- Private U.S. employers added fewer jobs than expected in March as employers became more cautious over concerns about slowing economic growth.
- ADP’s National Employment Report showed private sector employment was up by 145,000, down from February and below economists’ forecasts.
- Nela Richardson, chief economist at ADP, said the report is “one of several signals that the economy is slowing.”
U.S. businesses added fewer jobs than expected last month as employers became more cautious because of concerns about slowing economic growth.
Hiring in the services sector, which has led the labor market comeback after the COVID-19 slump, slowed considerably. Just 75,000 new jobs were created, 115,000 fewer than the month before. Leisure and hospitality led the gains (+98,000); followed by trade, transportation, and utilities (+56,000); education and health services (+17,000); and other services (+8,000). Jobs were lost in financial activities (-51,000); professional and business services (-46,000); and information (-7,000).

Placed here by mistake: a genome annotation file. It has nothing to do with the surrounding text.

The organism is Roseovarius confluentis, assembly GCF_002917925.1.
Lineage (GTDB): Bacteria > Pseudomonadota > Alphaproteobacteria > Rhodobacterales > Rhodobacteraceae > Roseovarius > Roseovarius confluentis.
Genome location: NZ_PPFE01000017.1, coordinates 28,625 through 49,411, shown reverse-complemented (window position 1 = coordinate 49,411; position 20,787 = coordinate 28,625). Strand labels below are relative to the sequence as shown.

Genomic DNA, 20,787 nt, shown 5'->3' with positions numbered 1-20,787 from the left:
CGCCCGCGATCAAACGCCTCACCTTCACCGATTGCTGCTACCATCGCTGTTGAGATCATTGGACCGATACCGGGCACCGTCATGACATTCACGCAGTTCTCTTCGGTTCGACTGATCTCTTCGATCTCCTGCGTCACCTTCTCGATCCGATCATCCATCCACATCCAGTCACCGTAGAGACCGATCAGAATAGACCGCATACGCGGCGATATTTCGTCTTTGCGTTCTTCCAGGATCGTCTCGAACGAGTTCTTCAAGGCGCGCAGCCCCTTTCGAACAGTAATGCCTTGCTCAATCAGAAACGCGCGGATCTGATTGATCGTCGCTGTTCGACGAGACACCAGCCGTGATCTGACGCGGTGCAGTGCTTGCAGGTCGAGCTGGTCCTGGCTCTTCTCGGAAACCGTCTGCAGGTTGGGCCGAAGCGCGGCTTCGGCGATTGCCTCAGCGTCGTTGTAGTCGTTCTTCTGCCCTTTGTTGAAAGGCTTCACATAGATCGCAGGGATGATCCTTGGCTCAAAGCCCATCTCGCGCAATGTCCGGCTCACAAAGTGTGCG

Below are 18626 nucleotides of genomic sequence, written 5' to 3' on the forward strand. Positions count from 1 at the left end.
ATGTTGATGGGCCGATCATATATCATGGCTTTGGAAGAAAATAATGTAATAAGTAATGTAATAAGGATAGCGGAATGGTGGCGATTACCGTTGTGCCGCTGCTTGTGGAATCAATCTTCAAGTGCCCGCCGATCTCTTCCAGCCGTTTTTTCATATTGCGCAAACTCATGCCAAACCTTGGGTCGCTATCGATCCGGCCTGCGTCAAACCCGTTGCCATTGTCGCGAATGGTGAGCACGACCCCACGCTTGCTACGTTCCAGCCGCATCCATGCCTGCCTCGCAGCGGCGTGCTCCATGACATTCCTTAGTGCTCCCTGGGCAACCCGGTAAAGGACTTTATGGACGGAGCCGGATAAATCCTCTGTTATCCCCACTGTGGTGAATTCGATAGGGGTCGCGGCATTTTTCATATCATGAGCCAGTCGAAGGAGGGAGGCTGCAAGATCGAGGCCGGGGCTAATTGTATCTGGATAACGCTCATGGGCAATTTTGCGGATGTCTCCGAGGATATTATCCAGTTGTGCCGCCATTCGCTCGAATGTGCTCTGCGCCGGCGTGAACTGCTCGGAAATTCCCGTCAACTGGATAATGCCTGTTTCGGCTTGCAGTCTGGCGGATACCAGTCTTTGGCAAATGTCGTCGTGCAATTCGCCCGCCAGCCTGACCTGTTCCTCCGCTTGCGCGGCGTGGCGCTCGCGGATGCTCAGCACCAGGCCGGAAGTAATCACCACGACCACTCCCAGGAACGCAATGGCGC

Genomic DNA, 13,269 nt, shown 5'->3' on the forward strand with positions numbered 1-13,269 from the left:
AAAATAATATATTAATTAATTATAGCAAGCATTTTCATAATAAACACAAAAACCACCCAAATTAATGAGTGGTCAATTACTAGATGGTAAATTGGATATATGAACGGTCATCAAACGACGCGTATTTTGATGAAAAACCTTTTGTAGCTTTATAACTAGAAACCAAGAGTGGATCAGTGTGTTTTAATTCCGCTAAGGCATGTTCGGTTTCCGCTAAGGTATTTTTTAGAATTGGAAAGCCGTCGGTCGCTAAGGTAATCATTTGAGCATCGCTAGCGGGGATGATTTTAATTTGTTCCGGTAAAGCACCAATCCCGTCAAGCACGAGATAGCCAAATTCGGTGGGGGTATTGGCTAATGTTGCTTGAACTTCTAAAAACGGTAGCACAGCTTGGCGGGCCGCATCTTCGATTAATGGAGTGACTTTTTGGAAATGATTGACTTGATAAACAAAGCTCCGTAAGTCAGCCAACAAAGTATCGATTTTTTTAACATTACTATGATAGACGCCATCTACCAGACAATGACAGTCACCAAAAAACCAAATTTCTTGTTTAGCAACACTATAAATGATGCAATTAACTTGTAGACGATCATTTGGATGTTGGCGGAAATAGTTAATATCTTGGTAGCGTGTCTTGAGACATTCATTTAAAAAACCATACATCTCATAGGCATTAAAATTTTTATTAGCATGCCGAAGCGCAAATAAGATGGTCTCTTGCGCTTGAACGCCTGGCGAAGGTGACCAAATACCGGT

In the goods producing sector, businesses increased employment by 70,000, with advances in construction (+53,000), as well as natural resources and mining (+47,000). Hiring decreased in manufacturing (-30,000).
Slowing Pay Growth
ADP noted that wage growth decelerated for those who stayed at their jobs and those who changed jobs. Annual hikes for job stayers rose to 6.9% in March from 7.2% in February. Job changers had a 14.2% rise versus 14.4% the month before.
Nela Richardson, chief economist at ADP, said the report is “one of several signals that the economy is slowing.” She explained that employers “are pulling back” from a year when they boosted hiring and offered higher compensation. She pointed out that increases in pay are inching downward after a three-month plateau.
The Labor Department is set to release the March nonfarm payroll report on Friday. Estimates are that the economy posted a gain of 240,000 jobs.